Rounding out the overview of basic Azure services are the Azure networking options. Somewhat surprisingly, we start out with a quick overview of loosely coupled, and n-tier architectures. But this quickly transitions into a 3-tier reference architecture (web tier, app tier, and data tier) hosted VMs, which becomes the example used to illustrate Azure networking options. An Azure region is one or more data centers within a specific geographic location. A virtual network is a logically isolated network on Azure. It allows Azure resources to securely communicate with each other, the internet, and on-premise networks. Virtual networks are scoped to a single region, but networks from different regions can be connected together. They can be segmented into subnets. If you want to keep one of your tiers in your on-premise network, you can use a VPN gateway to provide a secure connection between it and the Azure Virtual Network. There is no need to manage hardware because Azure handles it for you, you simply configure your virtual networks and gateways through software. A network security group (NSG), allows or denies inbound network traffic to your Azure resources similar to a cloud-level firewall. With the basics of running your app out of the way, it is time to consider performance and reliability issues. Availability is how long your service is up and running (without interruption). Resiliency is the system’s ability to stay operational given adverse or abnormal conditions such as disasters, maintenance windows, spikes in traffic, or malicious attacks. Load balancers help to distribute traffic among systems in a pool, and they are one way to improve availability and resiliency. If you replicated your system across additional VMs, the load balancer would receive the user request and route it to the appropriate VM based and traffic and the the state of the system. The Azure Load Balancer is a service Azure provides to provide this capability for you Azure services without the need to set up another VM to host it or otherwise manage any hardware. You simply define the forwarding rules based on the source IP and port to a set of destination IP/ports. The Azure Load Balancer can handle incoming internet traffic, internal traffic across Azure services, port forwarding for specific traffic, and outbound connectivity for VMs in your virtual network, which makes it flexible. However, if all of your traffic is HTTP based, then the Azure Application Gateway might be a better choice, as it is a load balancer designed specifically for web applications. As it understand the structure of the HTTP message, it has some benefits over the general load balancer, such as: cookie affinity (for maintaining session), SSL termination (to manage SSL certificates and encryption), web application firewall (sophisticate firewall with monitoring and logging), URL rule-based routes (routing based on URL patters or source IP addresses), and rewrite HTTP headers (to add or remove information from inbound or outbound HTTP headers). A distributed set of server for delivering web content is called a content delivery network (CDN). It allows you to cache content at physical nodes to provide better performance for your sites. Azure DNS is a hosting service for DNS domains (Domain Name System (DNS maps names to IP addresses)). While the Azure Load Balancer helped achieve availability in a region, Azure Traffic Manager is the service that can help you across geographic regions. Latency is the time it takes for data to travel over a network (bandwidth is the amount of data that can fit on the connection). It makes sense that latency will increase with distance traveled. So, to reduce latency for global customers you might provide copies of your site in different regions. Traffic Manager is the service that will use the DNS server closest to the user to direct traffic to a globally distributed endpoint. It can also route traffic to an on-premise deployment.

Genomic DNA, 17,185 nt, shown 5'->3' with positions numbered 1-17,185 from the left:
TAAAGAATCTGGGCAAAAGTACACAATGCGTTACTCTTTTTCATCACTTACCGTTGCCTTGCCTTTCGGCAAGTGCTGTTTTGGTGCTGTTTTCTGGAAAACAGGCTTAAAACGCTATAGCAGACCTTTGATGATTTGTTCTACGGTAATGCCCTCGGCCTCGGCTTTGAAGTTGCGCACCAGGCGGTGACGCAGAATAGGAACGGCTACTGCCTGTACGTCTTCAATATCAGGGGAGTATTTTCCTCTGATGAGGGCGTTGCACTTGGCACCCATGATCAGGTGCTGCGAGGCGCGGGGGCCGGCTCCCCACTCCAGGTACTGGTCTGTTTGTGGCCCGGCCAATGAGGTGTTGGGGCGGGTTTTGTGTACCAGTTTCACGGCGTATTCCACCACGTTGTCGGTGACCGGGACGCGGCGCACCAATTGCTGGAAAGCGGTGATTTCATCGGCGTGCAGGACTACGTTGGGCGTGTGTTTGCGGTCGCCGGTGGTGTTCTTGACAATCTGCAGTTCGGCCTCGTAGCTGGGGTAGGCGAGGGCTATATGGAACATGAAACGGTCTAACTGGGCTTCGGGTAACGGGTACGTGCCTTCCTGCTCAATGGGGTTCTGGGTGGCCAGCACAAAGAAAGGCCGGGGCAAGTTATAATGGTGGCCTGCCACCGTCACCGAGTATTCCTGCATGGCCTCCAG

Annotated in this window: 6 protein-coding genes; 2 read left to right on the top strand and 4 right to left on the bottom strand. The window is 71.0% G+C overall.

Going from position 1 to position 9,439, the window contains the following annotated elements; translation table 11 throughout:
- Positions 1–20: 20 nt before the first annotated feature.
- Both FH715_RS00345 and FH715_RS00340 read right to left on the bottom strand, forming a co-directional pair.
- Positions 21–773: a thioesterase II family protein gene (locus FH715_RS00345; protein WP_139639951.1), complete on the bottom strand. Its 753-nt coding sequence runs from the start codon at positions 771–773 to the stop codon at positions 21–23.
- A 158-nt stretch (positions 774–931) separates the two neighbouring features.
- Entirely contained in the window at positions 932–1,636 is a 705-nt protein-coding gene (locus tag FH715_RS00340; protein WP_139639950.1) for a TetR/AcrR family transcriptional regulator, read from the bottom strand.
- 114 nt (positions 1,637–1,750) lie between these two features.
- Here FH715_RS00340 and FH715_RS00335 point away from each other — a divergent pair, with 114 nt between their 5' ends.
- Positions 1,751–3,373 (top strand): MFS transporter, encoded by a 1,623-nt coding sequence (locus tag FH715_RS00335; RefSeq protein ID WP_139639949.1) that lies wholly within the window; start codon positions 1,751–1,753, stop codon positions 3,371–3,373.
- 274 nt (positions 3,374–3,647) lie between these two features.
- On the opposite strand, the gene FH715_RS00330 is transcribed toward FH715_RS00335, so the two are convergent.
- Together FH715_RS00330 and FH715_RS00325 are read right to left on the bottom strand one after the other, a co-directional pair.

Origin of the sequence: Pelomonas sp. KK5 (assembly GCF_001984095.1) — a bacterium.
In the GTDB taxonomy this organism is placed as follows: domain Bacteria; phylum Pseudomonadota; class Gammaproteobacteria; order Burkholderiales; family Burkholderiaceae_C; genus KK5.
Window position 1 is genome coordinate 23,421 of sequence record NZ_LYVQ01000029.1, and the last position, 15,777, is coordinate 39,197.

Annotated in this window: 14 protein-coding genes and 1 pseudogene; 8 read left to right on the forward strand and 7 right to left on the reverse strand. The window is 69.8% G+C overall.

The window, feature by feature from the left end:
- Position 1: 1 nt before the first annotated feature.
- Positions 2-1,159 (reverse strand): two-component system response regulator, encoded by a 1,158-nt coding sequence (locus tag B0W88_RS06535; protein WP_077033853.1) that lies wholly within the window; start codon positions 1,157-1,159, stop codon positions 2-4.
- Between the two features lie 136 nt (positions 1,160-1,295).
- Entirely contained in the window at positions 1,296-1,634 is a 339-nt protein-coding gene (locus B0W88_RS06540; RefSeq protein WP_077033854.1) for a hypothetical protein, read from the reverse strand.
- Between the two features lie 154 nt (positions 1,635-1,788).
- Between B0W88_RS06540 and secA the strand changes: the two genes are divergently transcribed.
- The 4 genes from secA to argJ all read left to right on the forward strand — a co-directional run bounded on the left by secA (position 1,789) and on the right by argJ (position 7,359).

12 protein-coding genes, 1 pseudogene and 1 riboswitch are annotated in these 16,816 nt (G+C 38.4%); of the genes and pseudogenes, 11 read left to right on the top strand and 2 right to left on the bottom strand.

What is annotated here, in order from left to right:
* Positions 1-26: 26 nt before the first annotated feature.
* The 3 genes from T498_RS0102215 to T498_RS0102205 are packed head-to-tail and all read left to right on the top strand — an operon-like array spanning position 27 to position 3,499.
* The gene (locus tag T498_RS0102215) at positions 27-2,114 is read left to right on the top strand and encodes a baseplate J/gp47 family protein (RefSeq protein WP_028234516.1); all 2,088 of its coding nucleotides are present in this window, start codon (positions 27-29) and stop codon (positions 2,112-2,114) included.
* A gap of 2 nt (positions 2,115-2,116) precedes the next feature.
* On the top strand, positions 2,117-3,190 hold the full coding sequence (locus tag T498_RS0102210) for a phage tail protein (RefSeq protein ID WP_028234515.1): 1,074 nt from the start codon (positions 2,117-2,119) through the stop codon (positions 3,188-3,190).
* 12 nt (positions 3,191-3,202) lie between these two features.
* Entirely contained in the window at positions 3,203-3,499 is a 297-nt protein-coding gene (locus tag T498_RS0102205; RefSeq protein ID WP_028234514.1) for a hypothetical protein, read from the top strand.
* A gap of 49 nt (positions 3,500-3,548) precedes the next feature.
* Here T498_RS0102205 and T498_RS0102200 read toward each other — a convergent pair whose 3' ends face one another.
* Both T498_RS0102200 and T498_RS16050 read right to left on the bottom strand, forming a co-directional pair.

Time to Complete